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  1. Not in a basic accessory packet. They are as described above. Signal aspects are controlled using the 5-bit data field in an extended accessory packet. I.e. the type of packet aleopardstail is trying to send.
  2. Just make sure it can withstand the 100W+ instantaneous power dissipation! You will not need a 100W resistor, since the startup surge is not sustained, but nor will a 1/8W carbon film jobby be suitable.
  3. Are you sure about that? Can you point to a manufacturer's data sheet/specification that shows it?
  4. It seems impossible to report misrepresentation. I can't find a category and detailed reason that works.
  5. It's very difficult to distinguish the inrush current at startup from a genuine short circuit. There are two ways to do - Use a delay and check if the current is decaying as it would in the case of capacitor inrush. The problem is, with modern switch mode power supplies, you can't wait too long as the PSU to the booster would cut out if its a genuine sustained short. - Use a current limit to force a soft start. This has issues with power dissipation in the booster. I can go into the technical details if you want.
  6. What's it like on DC? You should really only chip a loco once it runs well on DC but a good decoder can compensate for a few shortcomings. My kids's train set Thomas and Percy (really cheap ones, "Thomas" was an 0-4-0) ran really well with a DIY decoder. You might be able to, for example, tweak the Back EMF settings, to get the loco to run better on DCC. The Zimo manuals are quite comprehensive so it could be worth a try. Do try the reset first, just in case the decoder isn't as new as you think it is
  7. Even a single loco can take way over 5A, albeit for a very, very brief period. Increasing the track voltage will not help. Capacitors are not simple resistive elements and ohms law does not apply. As above, you may need to split the layout and power up in sections.
  8. It's nothing to do with cross-overs, the pairs relate to the two sides of a solenoid point motor for controlling a single turnout.
  9. The particular decoder manufacturers' advice Having said that, there will be minimal airflow in anything but the largest loco bodies. It's going to rely on convection (unless you fit air scoops and ducting!) and the decoder is probably lying flat (maybe even with components face down) and not really able to take advantage. What you must ensure is that the decoder is electrically isolated. A sleeve or a bit of kapton tape will do this.
  10. CAn't help with the extended address, but... Is there a de-activate command, or another parameter to the A command? The third bit of the sub address selects between the two outputs of the (one of four) pair selected by the 2 bit sub-address. For things like solenoid point motors this corresponds to which coil will be activated for normal/reverse, straight/diverging, on/off or however you want to describe the state of a turnout.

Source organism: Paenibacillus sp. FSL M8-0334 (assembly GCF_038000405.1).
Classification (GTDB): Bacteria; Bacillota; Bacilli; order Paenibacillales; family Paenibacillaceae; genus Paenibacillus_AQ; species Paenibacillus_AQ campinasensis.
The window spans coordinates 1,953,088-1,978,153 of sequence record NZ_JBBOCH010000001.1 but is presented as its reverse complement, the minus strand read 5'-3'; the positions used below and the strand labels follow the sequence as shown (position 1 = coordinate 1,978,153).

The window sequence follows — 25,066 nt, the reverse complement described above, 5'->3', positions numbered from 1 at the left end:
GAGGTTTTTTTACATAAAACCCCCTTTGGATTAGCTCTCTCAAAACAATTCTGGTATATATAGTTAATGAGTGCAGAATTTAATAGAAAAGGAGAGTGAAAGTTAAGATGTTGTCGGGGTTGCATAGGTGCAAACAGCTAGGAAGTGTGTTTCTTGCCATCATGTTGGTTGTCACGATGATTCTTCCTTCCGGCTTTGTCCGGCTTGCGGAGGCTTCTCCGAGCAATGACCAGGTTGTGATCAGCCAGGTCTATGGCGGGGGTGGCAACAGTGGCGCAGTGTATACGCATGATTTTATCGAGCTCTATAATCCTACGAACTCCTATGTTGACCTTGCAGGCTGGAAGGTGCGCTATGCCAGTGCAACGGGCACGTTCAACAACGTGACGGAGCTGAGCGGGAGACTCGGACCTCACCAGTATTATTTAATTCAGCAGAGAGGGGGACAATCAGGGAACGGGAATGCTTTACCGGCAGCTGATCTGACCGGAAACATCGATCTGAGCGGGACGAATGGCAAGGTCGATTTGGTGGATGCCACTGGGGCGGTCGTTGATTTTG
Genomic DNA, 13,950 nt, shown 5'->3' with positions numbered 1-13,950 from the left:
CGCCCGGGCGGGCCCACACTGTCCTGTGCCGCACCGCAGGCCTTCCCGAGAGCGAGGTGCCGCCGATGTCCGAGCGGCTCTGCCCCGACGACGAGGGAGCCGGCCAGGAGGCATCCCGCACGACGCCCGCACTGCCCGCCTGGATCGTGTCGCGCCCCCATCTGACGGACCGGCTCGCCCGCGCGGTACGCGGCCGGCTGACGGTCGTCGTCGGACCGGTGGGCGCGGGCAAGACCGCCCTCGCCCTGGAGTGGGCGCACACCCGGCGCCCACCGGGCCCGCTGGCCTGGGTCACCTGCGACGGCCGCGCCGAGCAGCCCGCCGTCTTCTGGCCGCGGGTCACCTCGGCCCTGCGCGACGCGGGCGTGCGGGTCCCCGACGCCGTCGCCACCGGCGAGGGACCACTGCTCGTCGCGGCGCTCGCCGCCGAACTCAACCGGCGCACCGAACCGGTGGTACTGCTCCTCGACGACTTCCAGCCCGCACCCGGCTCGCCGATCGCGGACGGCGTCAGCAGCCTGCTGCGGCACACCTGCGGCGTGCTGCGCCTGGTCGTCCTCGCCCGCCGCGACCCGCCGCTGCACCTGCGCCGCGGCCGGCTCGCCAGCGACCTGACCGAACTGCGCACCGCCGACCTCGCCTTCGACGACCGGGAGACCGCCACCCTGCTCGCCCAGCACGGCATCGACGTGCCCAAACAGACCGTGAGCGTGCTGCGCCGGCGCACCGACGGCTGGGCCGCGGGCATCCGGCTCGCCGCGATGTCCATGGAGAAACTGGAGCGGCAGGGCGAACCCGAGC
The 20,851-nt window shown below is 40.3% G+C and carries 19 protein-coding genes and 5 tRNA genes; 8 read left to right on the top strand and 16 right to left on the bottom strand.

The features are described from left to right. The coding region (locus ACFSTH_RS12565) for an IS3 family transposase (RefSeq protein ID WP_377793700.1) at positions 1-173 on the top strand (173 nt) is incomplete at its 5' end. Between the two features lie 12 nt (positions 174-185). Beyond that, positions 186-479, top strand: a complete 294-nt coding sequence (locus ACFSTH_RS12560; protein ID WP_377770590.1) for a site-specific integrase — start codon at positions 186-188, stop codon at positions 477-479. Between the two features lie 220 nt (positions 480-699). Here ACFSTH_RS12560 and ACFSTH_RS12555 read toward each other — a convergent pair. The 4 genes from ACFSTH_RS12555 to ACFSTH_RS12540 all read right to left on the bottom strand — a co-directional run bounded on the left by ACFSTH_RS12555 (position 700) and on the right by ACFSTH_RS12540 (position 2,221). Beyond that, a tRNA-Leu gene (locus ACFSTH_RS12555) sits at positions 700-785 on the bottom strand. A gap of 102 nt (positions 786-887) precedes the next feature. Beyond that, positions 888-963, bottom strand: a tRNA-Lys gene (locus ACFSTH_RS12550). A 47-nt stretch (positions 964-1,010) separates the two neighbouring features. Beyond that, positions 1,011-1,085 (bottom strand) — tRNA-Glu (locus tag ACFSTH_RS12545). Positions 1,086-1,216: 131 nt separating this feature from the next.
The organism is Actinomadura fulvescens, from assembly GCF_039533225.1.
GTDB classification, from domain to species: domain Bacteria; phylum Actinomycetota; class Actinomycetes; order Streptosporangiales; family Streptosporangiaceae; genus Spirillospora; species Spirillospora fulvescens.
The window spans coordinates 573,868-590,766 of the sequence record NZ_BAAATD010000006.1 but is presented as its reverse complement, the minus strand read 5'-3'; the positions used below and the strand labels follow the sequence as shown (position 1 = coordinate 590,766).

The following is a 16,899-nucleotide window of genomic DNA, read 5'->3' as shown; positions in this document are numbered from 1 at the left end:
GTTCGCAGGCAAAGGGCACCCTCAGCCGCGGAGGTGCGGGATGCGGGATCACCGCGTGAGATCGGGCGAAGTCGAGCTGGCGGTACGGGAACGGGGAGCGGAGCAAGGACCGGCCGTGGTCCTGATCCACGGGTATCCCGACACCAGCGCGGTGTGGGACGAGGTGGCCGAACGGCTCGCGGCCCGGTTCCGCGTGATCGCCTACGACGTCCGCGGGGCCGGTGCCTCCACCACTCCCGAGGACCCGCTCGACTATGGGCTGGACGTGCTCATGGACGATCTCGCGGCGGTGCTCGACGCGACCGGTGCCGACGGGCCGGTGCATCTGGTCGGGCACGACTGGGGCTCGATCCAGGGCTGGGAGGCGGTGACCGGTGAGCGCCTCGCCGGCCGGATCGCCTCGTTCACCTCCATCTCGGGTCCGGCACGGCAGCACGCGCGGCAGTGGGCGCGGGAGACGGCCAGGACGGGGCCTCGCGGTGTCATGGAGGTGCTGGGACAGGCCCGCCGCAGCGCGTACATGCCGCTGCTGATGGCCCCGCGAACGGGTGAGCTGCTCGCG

11. My Windows 10 box did not update for BST this year, at least not in a sensible time before I realised and did it manually.
  12. As Nigel says, and... If you want to remove ALL of the suppression components then the inductors need to be replaced by wire links (that may be why they are labelled J, for Jumper) as they will be in series with the motor. The capacitors can just be removed.
  13. Beware that a "12V Model railway power supply" can be anything but 12V. This https://www.gaugemasterretail.com/magento/gaugemaster-gmc-wm1.html for example, does NOT provide 12V DC in any meaningful sense. It simply rectifies the 16V AC giving half-wave rectified supply of 22V. Similarly the "12V" output of an analogue controller will almost certainly not be 12V. To "drive" LEDs you are much better off using a well regulated power supply. These days switch mode power supplies are recommended over lumps of iron (transformers).
  14. Thanks for all the comments! I was worried printing flat would make it more difficult to remove from the build plate. I tried and that was not the case. The result was OK. Slightly oversize and the letters were not so well defined. These are actually debossed, rather than embossed, as I originally said. (I learned a new word ) I also tried printing one inclined at 20 degrees with the long edge on the plate (rather than the usual few mm lift) and auto supports under the rest of it. This was a better size and the lettering was much more clearly debossed but the two corne
  15. I have finally (4 months later!) unboxed and tried out my Mars 2 Pro. Trying not to be the typical bloke I actually read the instructions and printed the test piece, which went well. My son noticed the text on this says "3d Printer Torture Piece" Thanks to Sithlord I also successfully printed from one of his LNWR .stl files. I also printed some light pipes that I eventually want to print in clear resin. Out of 4 orientations, only one was successful. And then the problems started. I want to print what is basically a flat plate about 2.5x10cm and 2mm thick. It has a few
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